Conditions like those in far west Nepal have spurred the U.N. World Food Program’s (WFP) emergency operation to feed over 700,000 people across 10 districts including Jumla. WFP food assistance is provided in Jumla through the agency’s Country Program , and now under the nation’s Peace and Recovery activities will be expanded to include people who are struggling to cope with high food prices. The aim of these interventions is to address immediate food needs during lean seasons through Food For Work activities that will improve market access and build assets to improve the livelihood of the most vulnerable.
But food alone is not sufficient to meet the basic need of a human being. Access to basic health services including reproductive health by these populations is important, but has remained suboptimal. Therefore, a unique approach of collaboration in between UNFPA, WFP and the Government of Nepal was conceptualized at a field level nearly two years back to provide health care services in conjunction with food aid. The main purpose of this joint approach is to provide basic rural health and primary essential health care, along with food distribution activities in a package form. Such an integrated approach is expected to ensure a minimum service package of health and nutrition in a compact model to the poor, sick and malnourished population of the remotest part of the country; i.e., for those who are often hit hard by ill health, drought, poverty and malnutrition.
We went to Jumla to see some of these activities. One local in Jumla explained his predicament in these words: “I come from Gothechour and it took me eight hours to reach here. Though I am actually here for my share of the rice. because I’ve logged 40 days labor building a road, I have taken the opportunity to have myself treated for a stomach problem as well. I shall visit the depot after the doctors check my health, and hopefully they will provide me medication. This time I will receive 39 kilogram of rice, but I know it will not suffice to feed my family of 18, but it will definitely get us by for a while,” he said.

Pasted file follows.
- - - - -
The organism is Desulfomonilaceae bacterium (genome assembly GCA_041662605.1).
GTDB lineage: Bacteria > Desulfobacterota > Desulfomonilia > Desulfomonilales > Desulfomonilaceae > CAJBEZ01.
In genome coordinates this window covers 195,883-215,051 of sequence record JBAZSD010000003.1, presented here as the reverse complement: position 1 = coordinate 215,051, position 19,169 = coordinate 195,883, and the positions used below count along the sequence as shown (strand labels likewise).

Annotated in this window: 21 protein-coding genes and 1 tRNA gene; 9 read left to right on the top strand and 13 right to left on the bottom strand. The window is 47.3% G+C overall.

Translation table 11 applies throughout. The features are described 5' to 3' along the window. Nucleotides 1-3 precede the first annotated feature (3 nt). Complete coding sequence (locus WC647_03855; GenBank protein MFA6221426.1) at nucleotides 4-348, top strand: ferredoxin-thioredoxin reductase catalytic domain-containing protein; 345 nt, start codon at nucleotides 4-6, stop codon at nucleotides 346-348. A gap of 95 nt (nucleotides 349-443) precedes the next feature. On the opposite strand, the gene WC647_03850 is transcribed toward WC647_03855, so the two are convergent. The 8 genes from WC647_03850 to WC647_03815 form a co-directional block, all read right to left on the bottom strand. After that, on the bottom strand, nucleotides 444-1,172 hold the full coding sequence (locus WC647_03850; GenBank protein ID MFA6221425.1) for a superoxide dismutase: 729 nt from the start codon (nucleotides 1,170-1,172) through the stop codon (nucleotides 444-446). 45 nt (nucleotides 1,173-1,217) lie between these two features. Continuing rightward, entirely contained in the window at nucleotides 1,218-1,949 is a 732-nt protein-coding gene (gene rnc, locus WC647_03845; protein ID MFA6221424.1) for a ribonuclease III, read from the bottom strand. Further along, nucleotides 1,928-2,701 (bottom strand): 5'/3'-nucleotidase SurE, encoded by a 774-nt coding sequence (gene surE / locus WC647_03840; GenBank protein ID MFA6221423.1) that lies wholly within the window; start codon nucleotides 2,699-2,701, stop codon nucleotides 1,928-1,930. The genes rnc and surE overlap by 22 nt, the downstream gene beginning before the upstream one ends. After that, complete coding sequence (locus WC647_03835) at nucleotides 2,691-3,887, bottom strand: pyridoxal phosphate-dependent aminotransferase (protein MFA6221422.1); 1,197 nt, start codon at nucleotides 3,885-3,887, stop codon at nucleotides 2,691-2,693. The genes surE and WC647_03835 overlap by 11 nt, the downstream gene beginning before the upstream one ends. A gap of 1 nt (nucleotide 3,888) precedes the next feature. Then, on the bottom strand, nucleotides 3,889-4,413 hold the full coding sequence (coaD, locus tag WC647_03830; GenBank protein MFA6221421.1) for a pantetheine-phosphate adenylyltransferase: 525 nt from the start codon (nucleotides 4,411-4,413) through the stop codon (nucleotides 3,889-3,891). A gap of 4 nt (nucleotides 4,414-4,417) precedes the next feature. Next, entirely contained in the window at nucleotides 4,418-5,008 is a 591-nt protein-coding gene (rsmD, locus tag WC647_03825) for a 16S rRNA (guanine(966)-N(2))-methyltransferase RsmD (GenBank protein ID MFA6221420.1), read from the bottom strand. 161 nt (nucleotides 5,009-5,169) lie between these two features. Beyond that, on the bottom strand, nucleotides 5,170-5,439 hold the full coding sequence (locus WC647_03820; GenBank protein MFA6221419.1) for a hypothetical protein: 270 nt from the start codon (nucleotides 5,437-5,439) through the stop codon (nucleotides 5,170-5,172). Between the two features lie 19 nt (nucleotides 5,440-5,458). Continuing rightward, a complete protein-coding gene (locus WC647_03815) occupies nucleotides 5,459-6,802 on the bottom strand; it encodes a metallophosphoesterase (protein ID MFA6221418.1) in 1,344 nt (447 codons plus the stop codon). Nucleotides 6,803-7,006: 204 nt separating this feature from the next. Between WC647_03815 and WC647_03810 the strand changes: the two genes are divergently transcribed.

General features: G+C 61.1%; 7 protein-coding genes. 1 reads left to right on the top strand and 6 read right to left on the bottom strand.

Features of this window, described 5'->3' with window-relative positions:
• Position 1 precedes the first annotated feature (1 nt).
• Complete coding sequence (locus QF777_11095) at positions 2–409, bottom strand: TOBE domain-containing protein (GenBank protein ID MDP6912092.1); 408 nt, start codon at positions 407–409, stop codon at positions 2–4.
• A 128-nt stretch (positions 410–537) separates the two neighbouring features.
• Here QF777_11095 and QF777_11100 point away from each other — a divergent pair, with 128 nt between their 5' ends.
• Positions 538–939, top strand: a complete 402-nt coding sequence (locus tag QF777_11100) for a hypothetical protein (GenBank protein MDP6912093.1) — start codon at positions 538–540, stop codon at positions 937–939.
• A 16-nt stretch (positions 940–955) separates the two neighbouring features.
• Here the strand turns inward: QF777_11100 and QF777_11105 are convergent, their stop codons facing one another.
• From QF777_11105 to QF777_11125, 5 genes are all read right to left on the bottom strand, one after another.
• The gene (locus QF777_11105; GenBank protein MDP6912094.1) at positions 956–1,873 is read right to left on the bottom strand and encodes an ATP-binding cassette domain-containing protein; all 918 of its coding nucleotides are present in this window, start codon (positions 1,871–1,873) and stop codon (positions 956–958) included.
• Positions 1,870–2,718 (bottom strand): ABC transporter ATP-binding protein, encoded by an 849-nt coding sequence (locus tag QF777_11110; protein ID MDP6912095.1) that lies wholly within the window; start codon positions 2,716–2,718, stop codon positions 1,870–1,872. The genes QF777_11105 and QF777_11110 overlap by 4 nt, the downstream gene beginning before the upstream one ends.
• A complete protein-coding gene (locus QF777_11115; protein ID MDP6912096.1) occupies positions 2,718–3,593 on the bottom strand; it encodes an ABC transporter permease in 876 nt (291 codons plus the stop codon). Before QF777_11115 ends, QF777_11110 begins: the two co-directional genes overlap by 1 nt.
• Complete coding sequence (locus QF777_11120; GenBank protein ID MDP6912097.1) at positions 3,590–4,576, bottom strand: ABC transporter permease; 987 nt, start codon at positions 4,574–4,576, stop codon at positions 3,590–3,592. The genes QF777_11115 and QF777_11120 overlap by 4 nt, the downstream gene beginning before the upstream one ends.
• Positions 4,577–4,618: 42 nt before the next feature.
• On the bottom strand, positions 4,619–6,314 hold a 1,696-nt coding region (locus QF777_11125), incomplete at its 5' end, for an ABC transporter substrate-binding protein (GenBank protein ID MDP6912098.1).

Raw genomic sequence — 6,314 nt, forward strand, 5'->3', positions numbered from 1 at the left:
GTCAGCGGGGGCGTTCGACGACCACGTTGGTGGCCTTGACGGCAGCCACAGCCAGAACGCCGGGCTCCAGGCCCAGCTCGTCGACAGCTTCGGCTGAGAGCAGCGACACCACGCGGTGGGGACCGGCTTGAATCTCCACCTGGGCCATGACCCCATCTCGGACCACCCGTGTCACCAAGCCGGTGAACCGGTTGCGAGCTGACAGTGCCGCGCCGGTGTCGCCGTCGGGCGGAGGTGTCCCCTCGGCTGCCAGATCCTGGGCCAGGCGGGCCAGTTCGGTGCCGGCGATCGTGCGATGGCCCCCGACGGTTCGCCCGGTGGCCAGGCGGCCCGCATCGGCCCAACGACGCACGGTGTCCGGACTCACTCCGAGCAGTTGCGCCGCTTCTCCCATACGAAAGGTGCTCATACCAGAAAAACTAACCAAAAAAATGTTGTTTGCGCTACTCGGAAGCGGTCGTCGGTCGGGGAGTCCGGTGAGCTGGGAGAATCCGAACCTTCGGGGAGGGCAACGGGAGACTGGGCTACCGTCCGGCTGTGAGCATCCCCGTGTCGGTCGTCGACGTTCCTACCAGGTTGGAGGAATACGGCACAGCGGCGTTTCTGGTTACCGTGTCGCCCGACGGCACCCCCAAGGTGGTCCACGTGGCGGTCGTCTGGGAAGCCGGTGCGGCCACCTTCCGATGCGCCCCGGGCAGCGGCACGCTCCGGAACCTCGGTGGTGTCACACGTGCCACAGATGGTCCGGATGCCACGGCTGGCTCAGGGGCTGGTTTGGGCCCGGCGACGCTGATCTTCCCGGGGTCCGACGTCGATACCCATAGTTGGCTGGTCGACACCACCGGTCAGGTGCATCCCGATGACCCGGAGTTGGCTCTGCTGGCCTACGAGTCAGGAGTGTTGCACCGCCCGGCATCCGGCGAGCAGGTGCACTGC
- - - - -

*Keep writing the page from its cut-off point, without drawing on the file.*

The main objective of the joint agency program is to ensure the immediate services to about 12,000 women of reproductive age, and to provide adults and adolescents in six districts with basic and life saving services, emergency obstetric first aid, family planning, screening, counseling and referrals. The purpose of the project is to provide essential health services including reproductive health care to the community people in the communities, to complement the WFP’s food distribution program.
UNFPA and WFP have successfully collaborated with such ventures in the past, in the nearby districts of Humla and Mugu. Based on the success and in consideration of the high demand of and value addition of such an integrated approach, they again executed similar initiative in Humla and Bajura districts at the request of Ministry of Health and Population under the Quick Impact Project 2007. The QIP-2007 was implemented to provide basic and reproductive health services together with food aid in order to improve the health and nutritional status of poor conflict-hit rural populations and to deliver them a peace dividend during the post conflict period.
The crowd anticipating their share of rice after their visit to the health camp was not as large as we had expected. Many had already left, as they had miles and many hours of walking to get back to their home villages. The ones who were waiting patiently given their rice allotment on time, but the sun had already crossed the horizon. The fizzling crowd intended to stay back at Jumla. Though there is a scarcity of staples in the region, and though the inhabitants are extremely poor, they did not show any kind of remorse. They cheerfully sprayed rice as confetti at us and just said “Dhanyabad”—thank you! As we walked back to our lodging, we understood a great deal more about the plight of the people of Karnali Zone, and the role of the associated agencies in helping to heal a part of the world, here in Jumla.
ECS thanks Anna Adhikari, Communications Consultant to UNFPA, and Heather Sutliff, Communication Officer of WFP for inviting us to observe the health camp and rice distribution at Jumla.